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The greatest attorney general
you've never heard of

By Jordanna Thigpen

May 12, 2006

How important is the role of State Attorney General? That depends on who's been elected and, apparently, where. It is time for the California AG to rise to the occasion as other AGs have.

Attorney General Eliot Spitzer (D-NY) was in town recently. He is running for Governor of New York and has served as Attorney General of New York since 1998. He'll be President one day very soon.

One of the defining themes of his tenure as Attorney General has been a vigorous prosecution of antitrust violations. He has methodically gone after the securities and entertainment industries. He has announced that the insurance industry will be a focus for the rest of the year.

Recently, he has focused on the relationship between insurance companies and unions. Apparently ING is paying $3m a year to a teacher's union for what are essentially goody bag marketing privileges to members. Mr. Spitzer has investigated both sides - and the union is close to reaching a settlement with his office, even though no lawsuit has been filed.

How is it that Mr. Spitzer can go straight for the financial jugular? In part, because of New York's Martin Act. Enacted in 1921 to combat financial fraud, the Martin Act grants broad subpoena powers to the prosecutors. Those called in for questioning pursuant to a Martin Act investigation do not have a right to counsel, and are not protected against self-incrimination. Ex parte injunctive relief is available and does not require a likelihood of success on the merits. Unlimited pre-filing administrative discovery is available. If the Martin Act were a weapon, it would be a carbon steel katana: light, flexible, and beautifully effective in the right hands. No other State has a comparable ability.

Even the SEC can't reach as far - and in fact, under new leadership, has been having its own little winter of discontent regarding the Martin Act. The brass at the SEC is beginning to regard Mr. Spitzer's post-Enron revival of the seldom-used law as a potential preemption issue. It's no surprise that would be the case. The mere whisper of a Martin Act investigation has sent stocks plummeting, and the top out of sights are beginning to get annoyed.

I know it's not fair to compare California AGs to Mr. Spitzer. But the most newsworthy act recently performed by our own outgoing Bill Lockyer was to negotiate a settlement regarding movie theaters. Now, I love independent theater. In fact, I fought Walgreen's to save Cinema 21 from demolition in the merchant corridor where my businesses are located. And I'm glad that AMC won't - for now - control 77% of the movie theaters in San Francisco, thanks to the Sundance purchase of the Kabuki.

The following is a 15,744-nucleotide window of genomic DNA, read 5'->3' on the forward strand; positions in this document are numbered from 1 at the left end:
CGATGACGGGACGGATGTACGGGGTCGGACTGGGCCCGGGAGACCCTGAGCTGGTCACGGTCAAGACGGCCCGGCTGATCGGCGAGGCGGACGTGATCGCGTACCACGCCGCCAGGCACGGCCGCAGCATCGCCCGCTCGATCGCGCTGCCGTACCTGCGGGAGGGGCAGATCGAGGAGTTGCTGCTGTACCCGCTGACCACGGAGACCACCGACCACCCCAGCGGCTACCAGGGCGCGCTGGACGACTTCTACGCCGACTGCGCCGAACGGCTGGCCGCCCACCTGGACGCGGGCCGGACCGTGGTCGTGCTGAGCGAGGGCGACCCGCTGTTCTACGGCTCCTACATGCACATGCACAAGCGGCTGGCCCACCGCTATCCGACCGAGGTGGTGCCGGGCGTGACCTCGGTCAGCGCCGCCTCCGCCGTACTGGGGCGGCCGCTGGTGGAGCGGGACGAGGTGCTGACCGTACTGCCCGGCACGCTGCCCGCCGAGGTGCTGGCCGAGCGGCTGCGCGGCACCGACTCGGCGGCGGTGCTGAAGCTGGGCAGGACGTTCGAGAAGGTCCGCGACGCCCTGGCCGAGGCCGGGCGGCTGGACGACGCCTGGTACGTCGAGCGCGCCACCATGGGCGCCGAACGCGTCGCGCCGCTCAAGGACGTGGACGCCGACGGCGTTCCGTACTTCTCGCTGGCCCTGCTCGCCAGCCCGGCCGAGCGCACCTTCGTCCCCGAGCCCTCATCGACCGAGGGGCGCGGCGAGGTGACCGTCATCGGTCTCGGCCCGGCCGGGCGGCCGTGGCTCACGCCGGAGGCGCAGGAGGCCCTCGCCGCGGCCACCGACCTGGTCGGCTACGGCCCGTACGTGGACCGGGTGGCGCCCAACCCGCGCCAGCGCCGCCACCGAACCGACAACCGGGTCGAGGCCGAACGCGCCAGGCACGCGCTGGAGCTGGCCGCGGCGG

But it seems to me that here in California, we have some higher priorities. For example, every day our society curls up on the couch for Big Pharma Gone Wild, but no one will discuss drug prices as major parts of the health care crisis. It's clear that the process by which drugs are sold to doctors is unethical. (Really, it's only a small step removed from the heroin deals some of us watch every day in the TL.) Mr. Lockyer - or better yet, Jerry Brown or Rocky Delgadillo - could launch an investigation into these practices and perhaps come out with a decision that would protect doctors and patients alike from the predatory practices of drug companies.

Whether Jerry Brown or Rocky Delgadillo gets the Democratic nomination on June 6, 2006, it does not matter unless either one actually intends to put some teeth into the office of the AG. Mr. Spitzer has equalized the playing field for entire industries. Consumers in New York have not lived in fear with Mr. Spitzer as the Chief Prosecutor for their State. The settlements have brought in revenue for the State, but most importantly, have forced these industries to change their practices. Mr. Spitzer's work has been transformational.

California deserves the same: an AG who cares enough to do his very best.

District 6 resident Jordanna Thigpen is an attorney, small business owner and President of the San Francisco Small Business Commission. You can usually find her at work and she doesn't get to Ocean Beach often enough. Email Jordanna at jgthigpen@gmail.com.




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